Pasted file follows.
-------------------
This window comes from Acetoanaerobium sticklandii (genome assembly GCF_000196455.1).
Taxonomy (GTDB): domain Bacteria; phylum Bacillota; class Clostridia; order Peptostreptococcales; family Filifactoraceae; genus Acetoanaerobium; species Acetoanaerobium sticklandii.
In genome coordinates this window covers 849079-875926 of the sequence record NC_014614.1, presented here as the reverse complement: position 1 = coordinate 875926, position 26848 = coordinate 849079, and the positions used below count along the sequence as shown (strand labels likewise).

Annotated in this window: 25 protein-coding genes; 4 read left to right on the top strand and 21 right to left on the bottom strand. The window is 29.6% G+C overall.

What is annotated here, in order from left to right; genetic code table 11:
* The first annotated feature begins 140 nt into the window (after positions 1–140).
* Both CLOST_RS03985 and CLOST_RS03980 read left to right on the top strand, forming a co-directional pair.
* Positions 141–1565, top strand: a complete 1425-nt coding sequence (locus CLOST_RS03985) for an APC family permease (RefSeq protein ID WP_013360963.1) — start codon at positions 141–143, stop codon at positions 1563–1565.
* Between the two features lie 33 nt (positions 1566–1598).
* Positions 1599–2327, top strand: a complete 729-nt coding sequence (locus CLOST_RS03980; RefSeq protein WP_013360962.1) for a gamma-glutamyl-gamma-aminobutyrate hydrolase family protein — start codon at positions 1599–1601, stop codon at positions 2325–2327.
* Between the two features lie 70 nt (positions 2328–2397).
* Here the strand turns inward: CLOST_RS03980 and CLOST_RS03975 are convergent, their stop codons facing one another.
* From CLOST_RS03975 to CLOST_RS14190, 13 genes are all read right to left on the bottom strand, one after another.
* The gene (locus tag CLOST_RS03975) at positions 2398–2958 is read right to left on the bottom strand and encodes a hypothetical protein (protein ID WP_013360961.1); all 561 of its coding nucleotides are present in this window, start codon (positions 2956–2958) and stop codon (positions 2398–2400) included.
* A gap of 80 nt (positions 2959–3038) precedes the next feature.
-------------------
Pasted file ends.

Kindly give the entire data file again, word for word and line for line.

This window comes from Acetoanaerobium sticklandii (genome assembly GCF_000196455.1).
Taxonomy (GTDB): domain Bacteria; phylum Bacillota; class Clostridia; order Peptostreptococcales; family Filifactoraceae; genus Acetoanaerobium; species Acetoanaerobium sticklandii.
In genome coordinates this window covers 849079-875926 of the sequence record NC_014614.1, presented here as the reverse complement: position 1 = coordinate 875926, position 26848 = coordinate 849079, and the positions used below count along the sequence as shown (strand labels likewise).

Annotated in this window: 25 protein-coding genes; 4 read left to right on the top strand and 21 right to left on the bottom strand. The window is 29.6% G+C overall.

What is annotated here, in order from left to right; genetic code table 11:
* The first annotated feature begins 140 nt into the window (after positions 1–140).
* Both CLOST_RS03985 and CLOST_RS03980 read left to right on the top strand, forming a co-directional pair.
* Positions 141–1565, top strand: a complete 1425-nt coding sequence (locus CLOST_RS03985) for an APC family permease (RefSeq protein ID WP_013360963.1) — start codon at positions 141–143, stop codon at positions 1563–1565.
* Between the two features lie 33 nt (positions 1566–1598).
* Positions 1599–2327, top strand: a complete 729-nt coding sequence (locus CLOST_RS03980; RefSeq protein WP_013360962.1) for a gamma-glutamyl-gamma-aminobutyrate hydrolase family protein — start codon at positions 1599–1601, stop codon at positions 2325–2327.
* Between the two features lie 70 nt (positions 2328–2397).
* Here the strand turns inward: CLOST_RS03980 and CLOST_RS03975 are convergent, their stop codons facing one another.
* From CLOST_RS03975 to CLOST_RS14190, 13 genes are all read right to left on the bottom strand, one after another.
* The gene (locus tag CLOST_RS03975) at positions 2398–2958 is read right to left on the bottom strand and encodes a hypothetical protein (protein ID WP_013360961.1); all 561 of its coding nucleotides are present in this window, start codon (positions 2956–2958) and stop codon (positions 2398–2400) included.
* A gap of 80 nt (positions 2959–3038) precedes the next feature.